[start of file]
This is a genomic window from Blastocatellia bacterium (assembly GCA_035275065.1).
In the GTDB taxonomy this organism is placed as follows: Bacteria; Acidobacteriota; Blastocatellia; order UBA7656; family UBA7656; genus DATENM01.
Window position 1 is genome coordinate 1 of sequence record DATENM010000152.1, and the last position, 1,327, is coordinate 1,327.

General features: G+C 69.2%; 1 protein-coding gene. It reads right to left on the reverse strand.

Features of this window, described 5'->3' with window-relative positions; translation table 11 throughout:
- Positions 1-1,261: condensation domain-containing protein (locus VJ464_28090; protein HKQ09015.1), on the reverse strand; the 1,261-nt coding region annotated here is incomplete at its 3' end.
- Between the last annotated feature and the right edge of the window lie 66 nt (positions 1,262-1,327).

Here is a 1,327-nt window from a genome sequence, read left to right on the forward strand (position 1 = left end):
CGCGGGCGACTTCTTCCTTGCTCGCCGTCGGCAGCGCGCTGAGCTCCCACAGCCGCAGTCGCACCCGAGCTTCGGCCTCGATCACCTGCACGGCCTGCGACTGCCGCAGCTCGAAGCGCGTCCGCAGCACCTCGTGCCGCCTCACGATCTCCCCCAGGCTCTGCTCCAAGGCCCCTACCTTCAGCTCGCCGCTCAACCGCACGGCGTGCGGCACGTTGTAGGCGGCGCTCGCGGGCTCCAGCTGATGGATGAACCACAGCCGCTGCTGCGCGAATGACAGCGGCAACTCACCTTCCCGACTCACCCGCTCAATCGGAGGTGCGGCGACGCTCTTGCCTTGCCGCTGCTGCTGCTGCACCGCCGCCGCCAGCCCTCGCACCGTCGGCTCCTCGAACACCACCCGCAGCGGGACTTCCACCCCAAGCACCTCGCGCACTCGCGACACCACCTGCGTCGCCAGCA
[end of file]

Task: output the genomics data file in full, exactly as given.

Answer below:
This is a genomic window from Blastocatellia bacterium (assembly GCA_035275065.1).
In the GTDB taxonomy this organism is placed as follows: Bacteria; Acidobacteriota; Blastocatellia; order UBA7656; family UBA7656; genus DATENM01.
Window position 1 is genome coordinate 1 of sequence record DATENM010000152.1, and the last position, 1,327, is coordinate 1,327.

General features: G+C 69.2%; 1 protein-coding gene. It reads right to left on the reverse strand.

Features of this window, described 5'->3' with window-relative positions; translation table 11 throughout:
- Positions 1-1,261: condensation domain-containing protein (locus VJ464_28090; protein HKQ09015.1), on the reverse strand; the 1,261-nt coding region annotated here is incomplete at its 3' end.
- Between the last annotated feature and the right edge of the window lie 66 nt (positions 1,262-1,327).

Here is a 1,327-nt window from a genome sequence, read left to right on the forward strand (position 1 = left end):
CGCGGGCGACTTCTTCCTTGCTCGCCGTCGGCAGCGCGCTGAGCTCCCACAGCCGCAGTCGCACCCGAGCTTCGGCCTCGATCACCTGCACGGCCTGCGACTGCCGCAGCTCGAAGCGCGTCCGCAGCACCTCGTGCCGCCTCACGATCTCCCCCAGGCTCTGCTCCAAGGCCCCTACCTTCAGCTCGCCGCTCAACCGCACGGCGTGCGGCACGTTGTAGGCGGCGCTCGCGGGCTCCAGCTGATGGATGAACCACAGCCGCTGCTGCGCGAATGACAGCGGCAACTCACCTTCCCGACTCACCCGCTCAATCGGAGGTGCGGCGACGCTCTTGCCTTGCCGCTGCTGCTGCTGCACCGCCGCCGCCAGCCCTCGCACCGTCGGCTCCTCGAACACCACCCGCAGCGGGACTTCCACCCCAAGCACCTCGCGCACTCGCGACACCACCTGCGTCGCCAGCA